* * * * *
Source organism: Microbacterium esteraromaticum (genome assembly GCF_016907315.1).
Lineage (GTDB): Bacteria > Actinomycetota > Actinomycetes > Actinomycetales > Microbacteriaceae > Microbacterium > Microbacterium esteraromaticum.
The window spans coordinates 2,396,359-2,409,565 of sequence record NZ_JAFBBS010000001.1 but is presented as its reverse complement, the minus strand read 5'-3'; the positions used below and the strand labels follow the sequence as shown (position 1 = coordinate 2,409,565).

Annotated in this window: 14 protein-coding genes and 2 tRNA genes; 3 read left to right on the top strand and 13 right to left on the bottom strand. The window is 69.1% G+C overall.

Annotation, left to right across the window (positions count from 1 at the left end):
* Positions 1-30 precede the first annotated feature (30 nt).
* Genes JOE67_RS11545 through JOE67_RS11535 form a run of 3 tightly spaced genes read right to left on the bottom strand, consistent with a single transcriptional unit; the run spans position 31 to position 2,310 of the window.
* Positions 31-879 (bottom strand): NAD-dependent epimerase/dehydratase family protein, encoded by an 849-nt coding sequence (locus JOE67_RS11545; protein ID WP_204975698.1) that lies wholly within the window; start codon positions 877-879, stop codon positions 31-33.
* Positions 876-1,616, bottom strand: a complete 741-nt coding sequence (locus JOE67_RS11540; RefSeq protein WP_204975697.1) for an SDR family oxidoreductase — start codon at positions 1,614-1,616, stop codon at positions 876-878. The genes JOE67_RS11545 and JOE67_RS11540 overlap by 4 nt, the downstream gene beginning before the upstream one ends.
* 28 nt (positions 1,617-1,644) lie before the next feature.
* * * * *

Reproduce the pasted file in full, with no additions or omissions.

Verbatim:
Source organism: Microbacterium esteraromaticum (genome assembly GCF_016907315.1).
Lineage (GTDB): Bacteria > Actinomycetota > Actinomycetes > Actinomycetales > Microbacteriaceae > Microbacterium > Microbacterium esteraromaticum.
The window spans coordinates 2,396,359-2,409,565 of sequence record NZ_JAFBBS010000001.1 but is presented as its reverse complement, the minus strand read 5'-3'; the positions used below and the strand labels follow the sequence as shown (position 1 = coordinate 2,409,565).

Annotated in this window: 14 protein-coding genes and 2 tRNA genes; 3 read left to right on the top strand and 13 right to left on the bottom strand. The window is 69.1% G+C overall.

Annotation, left to right across the window (positions count from 1 at the left end):
* Positions 1-30 precede the first annotated feature (30 nt).
* Genes JOE67_RS11545 through JOE67_RS11535 form a run of 3 tightly spaced genes read right to left on the bottom strand, consistent with a single transcriptional unit; the run spans position 31 to position 2,310 of the window.
* Positions 31-879 (bottom strand): NAD-dependent epimerase/dehydratase family protein, encoded by an 849-nt coding sequence (locus JOE67_RS11545; protein ID WP_204975698.1) that lies wholly within the window; start codon positions 877-879, stop codon positions 31-33.
* Positions 876-1,616, bottom strand: a complete 741-nt coding sequence (locus JOE67_RS11540; RefSeq protein WP_204975697.1) for an SDR family oxidoreductase — start codon at positions 1,614-1,616, stop codon at positions 876-878. The genes JOE67_RS11545 and JOE67_RS11540 overlap by 4 nt, the downstream gene beginning before the upstream one ends.
* 28 nt (positions 1,617-1,644) lie before the next feature.